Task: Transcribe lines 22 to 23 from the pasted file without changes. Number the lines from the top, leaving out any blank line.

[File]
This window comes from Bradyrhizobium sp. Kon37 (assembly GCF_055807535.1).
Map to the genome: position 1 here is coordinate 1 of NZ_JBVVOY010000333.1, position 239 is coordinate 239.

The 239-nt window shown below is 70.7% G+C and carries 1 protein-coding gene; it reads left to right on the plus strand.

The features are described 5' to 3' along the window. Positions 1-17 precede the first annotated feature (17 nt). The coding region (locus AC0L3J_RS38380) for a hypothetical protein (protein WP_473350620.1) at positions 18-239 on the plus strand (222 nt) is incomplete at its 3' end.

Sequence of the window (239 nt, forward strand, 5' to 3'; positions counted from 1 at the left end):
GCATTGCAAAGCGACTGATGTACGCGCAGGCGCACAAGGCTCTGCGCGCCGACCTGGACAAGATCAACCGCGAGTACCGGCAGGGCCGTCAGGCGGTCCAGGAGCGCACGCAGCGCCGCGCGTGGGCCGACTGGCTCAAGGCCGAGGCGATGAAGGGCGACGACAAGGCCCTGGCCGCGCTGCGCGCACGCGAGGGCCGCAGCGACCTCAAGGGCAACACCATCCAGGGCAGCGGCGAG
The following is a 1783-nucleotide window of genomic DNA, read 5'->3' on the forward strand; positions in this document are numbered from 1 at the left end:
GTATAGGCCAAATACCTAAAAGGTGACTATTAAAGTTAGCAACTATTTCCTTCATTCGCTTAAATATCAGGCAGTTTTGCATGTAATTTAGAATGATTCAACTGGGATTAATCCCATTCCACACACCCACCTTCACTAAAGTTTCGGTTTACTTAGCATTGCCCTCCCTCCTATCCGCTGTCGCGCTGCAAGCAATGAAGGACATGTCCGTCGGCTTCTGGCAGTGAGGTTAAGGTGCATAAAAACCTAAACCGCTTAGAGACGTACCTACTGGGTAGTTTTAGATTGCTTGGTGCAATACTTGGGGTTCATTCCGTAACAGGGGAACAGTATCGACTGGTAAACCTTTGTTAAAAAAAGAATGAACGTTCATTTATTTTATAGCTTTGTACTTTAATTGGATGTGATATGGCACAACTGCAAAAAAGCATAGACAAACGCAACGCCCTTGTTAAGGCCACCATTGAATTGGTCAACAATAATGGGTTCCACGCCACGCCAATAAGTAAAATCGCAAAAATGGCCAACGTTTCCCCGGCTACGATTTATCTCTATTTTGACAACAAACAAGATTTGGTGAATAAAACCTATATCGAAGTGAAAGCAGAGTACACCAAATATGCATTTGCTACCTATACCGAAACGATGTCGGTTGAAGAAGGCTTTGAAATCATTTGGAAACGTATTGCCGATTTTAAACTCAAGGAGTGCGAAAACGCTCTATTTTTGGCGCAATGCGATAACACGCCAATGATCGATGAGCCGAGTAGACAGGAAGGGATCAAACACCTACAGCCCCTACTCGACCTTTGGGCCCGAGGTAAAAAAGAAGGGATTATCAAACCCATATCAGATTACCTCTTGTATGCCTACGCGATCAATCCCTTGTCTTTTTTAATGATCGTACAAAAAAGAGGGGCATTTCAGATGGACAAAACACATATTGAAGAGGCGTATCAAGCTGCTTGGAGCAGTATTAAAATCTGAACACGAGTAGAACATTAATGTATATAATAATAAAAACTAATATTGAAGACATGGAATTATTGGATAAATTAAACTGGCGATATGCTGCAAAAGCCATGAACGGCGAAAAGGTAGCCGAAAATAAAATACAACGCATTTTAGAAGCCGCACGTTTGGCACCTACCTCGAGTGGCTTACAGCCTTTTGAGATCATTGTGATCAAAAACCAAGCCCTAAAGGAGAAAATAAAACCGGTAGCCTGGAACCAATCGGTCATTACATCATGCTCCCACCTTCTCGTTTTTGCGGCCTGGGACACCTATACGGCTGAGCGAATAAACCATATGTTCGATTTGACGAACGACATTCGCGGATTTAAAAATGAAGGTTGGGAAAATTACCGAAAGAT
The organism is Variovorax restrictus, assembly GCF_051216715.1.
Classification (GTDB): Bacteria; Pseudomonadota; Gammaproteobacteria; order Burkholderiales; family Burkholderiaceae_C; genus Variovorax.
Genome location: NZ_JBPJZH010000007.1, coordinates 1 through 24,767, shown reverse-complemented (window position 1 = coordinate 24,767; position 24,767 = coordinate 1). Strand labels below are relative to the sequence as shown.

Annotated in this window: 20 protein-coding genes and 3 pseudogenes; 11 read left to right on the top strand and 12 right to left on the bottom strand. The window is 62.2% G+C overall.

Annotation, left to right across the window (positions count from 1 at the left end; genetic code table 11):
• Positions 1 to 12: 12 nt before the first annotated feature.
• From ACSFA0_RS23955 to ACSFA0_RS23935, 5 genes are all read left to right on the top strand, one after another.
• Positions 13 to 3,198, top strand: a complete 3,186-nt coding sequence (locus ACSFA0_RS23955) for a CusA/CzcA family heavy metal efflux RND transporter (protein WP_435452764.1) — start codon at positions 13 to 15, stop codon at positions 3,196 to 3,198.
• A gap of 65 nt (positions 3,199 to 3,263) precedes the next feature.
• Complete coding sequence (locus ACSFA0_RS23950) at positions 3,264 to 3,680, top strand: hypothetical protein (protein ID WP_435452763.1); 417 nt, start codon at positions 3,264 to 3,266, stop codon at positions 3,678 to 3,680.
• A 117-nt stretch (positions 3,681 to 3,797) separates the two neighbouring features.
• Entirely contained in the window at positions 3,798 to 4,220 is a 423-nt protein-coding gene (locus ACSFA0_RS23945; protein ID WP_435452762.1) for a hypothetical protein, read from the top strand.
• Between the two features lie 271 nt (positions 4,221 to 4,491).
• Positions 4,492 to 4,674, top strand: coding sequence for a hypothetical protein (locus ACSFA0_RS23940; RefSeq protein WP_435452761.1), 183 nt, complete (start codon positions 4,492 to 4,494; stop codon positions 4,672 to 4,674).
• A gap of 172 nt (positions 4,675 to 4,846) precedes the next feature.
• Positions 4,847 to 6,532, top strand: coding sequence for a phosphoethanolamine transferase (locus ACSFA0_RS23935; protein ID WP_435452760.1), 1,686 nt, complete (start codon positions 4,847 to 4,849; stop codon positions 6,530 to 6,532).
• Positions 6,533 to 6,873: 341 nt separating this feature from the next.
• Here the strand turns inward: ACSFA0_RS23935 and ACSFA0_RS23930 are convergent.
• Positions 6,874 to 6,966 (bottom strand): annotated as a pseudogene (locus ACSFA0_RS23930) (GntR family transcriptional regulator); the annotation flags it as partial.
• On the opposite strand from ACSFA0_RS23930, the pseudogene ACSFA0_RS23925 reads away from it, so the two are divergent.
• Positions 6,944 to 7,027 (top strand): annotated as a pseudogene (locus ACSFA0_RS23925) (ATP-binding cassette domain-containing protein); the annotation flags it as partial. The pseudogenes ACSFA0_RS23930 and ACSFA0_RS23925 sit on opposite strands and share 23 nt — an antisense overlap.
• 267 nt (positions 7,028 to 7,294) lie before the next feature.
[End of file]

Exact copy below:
• Positions 4,492 to 4,674, top strand: coding sequence for a hypothetical protein (locus ACSFA0_RS23940; RefSeq protein WP_435452761.1), 183 nt, complete (start codon positions 4,492 to 4,494; stop codon positions 4,672 to 4,674).
• A gap of 172 nt (positions 4,675 to 4,846) precedes the next feature.